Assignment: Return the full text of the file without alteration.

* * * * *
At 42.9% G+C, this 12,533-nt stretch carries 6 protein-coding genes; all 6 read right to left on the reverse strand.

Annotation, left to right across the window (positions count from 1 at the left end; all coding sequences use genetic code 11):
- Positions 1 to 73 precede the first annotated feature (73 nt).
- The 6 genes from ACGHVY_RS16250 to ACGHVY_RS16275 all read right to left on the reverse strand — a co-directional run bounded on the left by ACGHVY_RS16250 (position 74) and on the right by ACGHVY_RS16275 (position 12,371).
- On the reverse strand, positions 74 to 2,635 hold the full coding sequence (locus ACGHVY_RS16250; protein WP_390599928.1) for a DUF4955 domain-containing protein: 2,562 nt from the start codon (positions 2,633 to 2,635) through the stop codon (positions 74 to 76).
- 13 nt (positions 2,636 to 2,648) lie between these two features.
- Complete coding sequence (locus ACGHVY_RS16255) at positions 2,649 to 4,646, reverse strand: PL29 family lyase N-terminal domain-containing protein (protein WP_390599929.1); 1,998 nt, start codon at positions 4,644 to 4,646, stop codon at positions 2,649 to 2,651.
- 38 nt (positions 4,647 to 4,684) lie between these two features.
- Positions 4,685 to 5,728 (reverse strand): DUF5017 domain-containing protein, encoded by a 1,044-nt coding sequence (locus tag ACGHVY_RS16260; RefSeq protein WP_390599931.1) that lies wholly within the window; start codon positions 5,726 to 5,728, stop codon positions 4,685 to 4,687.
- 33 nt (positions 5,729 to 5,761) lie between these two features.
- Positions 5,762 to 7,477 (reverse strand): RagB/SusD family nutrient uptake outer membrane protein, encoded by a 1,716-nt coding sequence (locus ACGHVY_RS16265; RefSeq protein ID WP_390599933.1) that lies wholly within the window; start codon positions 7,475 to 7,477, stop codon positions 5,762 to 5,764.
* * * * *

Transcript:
At 42.9% G+C, this 12,533-nt stretch carries 6 protein-coding genes; all 6 read right to left on the reverse strand.

Annotation, left to right across the window (positions count from 1 at the left end; all coding sequences use genetic code 11):
- Positions 1 to 73 precede the first annotated feature (73 nt).
- The 6 genes from ACGHVY_RS16250 to ACGHVY_RS16275 all read right to left on the reverse strand — a co-directional run bounded on the left by ACGHVY_RS16250 (position 74) and on the right by ACGHVY_RS16275 (position 12,371).
- On the reverse strand, positions 74 to 2,635 hold the full coding sequence (locus ACGHVY_RS16250; protein WP_390599928.1) for a DUF4955 domain-containing protein: 2,562 nt from the start codon (positions 2,633 to 2,635) through the stop codon (positions 74 to 76).
- 13 nt (positions 2,636 to 2,648) lie between these two features.
- Complete coding sequence (locus ACGHVY_RS16255) at positions 2,649 to 4,646, reverse strand: PL29 family lyase N-terminal domain-containing protein (protein WP_390599929.1); 1,998 nt, start codon at positions 4,644 to 4,646, stop codon at positions 2,649 to 2,651.
- 38 nt (positions 4,647 to 4,684) lie between these two features.
- Positions 4,685 to 5,728 (reverse strand): DUF5017 domain-containing protein, encoded by a 1,044-nt coding sequence (locus tag ACGHVY_RS16260; RefSeq protein WP_390599931.1) that lies wholly within the window; start codon positions 5,726 to 5,728, stop codon positions 4,685 to 4,687.
- 33 nt (positions 5,729 to 5,761) lie between these two features.
- Positions 5,762 to 7,477 (reverse strand): RagB/SusD family nutrient uptake outer membrane protein, encoded by a 1,716-nt coding sequence (locus ACGHVY_RS16265; RefSeq protein ID WP_390599933.1) that lies wholly within the window; start codon positions 7,475 to 7,477, stop codon positions 5,762 to 5,764.